‘Rays of Sunshine’: Nursing Home Staffing Shortages Loom Large in Hospital Discharge Crisis, but Solutions Exist

The crisis involving patients languishing at hospitals awaiting discharge into appropriate post-acute care settings has shown little signs of abating.

The root causes of these discharge delays are manifold, but chief among them are workforce shortages at nursing homes.

According to experts at a webinar hosted by ATI, the discharge crisis is amplified by a perfect storm of factors post-pandemic. Long fraught with difficulties, the process of release into nursing homes has, in recent years, been also plagued by changing patient acuity levels and systemic payment issues.


And, the delays are the greatest when it concerns discharges to SNFs compared to other settings.

“We see an increase in the length of stay across all of these discharge destinations, but the average length of stay on the whole is the highest for the skilled nursing facilities,” said Anne Tumlinson, CEO and founder of ATI Advisory.

Tumlinson noted a survey of skilled nursing facility executives by the American Health Care Association (AHCA) that revealed the staggering ongoing staff deficits compared to pre-pandemic levels. These shortages hinder SNFs’ capacity to accept patients with complex medical needs.


“The vast majority of skilled nursing facilities are still at workforce levels that are lower than what they were able to staff at pre-pandemic, and [SNFs] have absolutely responded by limiting new admissions,” she said.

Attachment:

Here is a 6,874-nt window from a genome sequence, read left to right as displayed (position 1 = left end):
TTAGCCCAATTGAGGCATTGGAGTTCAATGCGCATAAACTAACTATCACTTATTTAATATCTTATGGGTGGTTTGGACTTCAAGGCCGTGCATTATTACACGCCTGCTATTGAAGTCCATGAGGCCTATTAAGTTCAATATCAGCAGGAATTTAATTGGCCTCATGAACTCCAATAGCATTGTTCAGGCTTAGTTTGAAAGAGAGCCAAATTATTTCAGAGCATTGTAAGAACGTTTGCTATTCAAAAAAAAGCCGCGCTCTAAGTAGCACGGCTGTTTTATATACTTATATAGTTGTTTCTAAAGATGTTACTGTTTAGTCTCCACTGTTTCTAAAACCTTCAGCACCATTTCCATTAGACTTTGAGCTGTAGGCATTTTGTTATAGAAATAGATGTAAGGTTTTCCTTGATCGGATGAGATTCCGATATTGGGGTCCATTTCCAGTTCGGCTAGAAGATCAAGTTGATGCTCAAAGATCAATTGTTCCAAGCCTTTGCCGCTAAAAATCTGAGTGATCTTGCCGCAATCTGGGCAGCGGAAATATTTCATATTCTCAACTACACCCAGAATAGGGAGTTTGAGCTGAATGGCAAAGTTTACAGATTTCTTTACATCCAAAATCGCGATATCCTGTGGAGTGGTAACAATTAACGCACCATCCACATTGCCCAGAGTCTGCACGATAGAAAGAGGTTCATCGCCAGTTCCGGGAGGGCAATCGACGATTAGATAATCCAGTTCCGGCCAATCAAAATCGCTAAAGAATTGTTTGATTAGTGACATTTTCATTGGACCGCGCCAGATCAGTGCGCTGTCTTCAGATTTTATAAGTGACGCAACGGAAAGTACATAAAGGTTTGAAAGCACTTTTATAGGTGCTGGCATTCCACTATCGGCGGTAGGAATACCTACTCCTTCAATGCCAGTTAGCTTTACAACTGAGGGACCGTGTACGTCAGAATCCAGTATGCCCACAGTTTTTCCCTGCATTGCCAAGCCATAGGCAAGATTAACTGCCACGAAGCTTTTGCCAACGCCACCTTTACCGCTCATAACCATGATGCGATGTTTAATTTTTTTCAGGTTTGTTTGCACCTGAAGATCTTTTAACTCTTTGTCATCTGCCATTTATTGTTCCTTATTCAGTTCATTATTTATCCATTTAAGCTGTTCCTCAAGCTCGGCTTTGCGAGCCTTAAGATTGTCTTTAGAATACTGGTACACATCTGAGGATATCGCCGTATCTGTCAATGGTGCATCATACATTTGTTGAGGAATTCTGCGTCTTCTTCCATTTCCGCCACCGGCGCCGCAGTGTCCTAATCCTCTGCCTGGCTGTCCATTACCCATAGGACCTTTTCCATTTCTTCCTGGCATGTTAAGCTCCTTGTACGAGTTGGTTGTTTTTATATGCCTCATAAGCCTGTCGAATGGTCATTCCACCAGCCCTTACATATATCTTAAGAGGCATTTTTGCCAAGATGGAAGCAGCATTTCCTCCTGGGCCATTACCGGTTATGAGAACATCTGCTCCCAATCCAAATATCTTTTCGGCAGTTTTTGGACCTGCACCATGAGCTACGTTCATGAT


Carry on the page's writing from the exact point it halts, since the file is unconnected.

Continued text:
SNFs limiting admissions

Moreover, about 20% of operators have closed at least a wing or a unit due to challenges, Tumlinson said.

“So we’re definitely seeing that the labor that the skilled nursing facilities rely on to operate to be able to admit patients has become a real challenge, and a big part of the reason why we’re seeing people boarding inside hospitals,” she said.

The data on hospital stays from across the U.S. bears out the extent of the crisis, said Fred Bentley, managing director of ATI’s post acute and long-term care practice group.

In Minnesota alone, an estimated 66,000 unnecessary hospital days were recorded over a six-month period due to delayed discharges. Meanwhile, similar trends were observed in New York, where 500 patients exceeded their expected hospital stays by more than 30 days within a three-month span in 2022, for example.

Such prolonged hospitalizations not only strain hospital resources but also compromise patient outcomes and inflate health care costs, he noted.

To top that, there is a lack of housing for clinically complex patients with behavioral health needs. And the increasing acuity of hospitalized patients, driven by demographic shifts towards an aging population with more complex health care needs, has increased the demand for SNFs.

And yet, inadequate post-acute care capacity along with payment issues exacerbate the discharge crisis, leaving hospitals grappling with prolonged patient stays.

“From a policy and payer perspective, programmatic problems and challenges are also contributing to this,” said Tumlinson. “We’re also waiting on state Medicaid agencies and their fiduciaries to make the long-term care determinations that can help tap a financing stream or payment for the services.”

Delayed pre-authorizations in Medicare Advantage and other managed care plans are also significantly contributing to the discharge issue related to SNFs.

‘Rays of sunshine’

That said, all is not lost, and there are solutions to be sure, the ATI analysts said.

Collaboration between hospitals and post-acute care providers is pivotal, with efforts focusing on enhancing care transitions and supporting staffing in SNFs. Also, innovative models in development can also alleviate pressure on traditional post-acute care settings.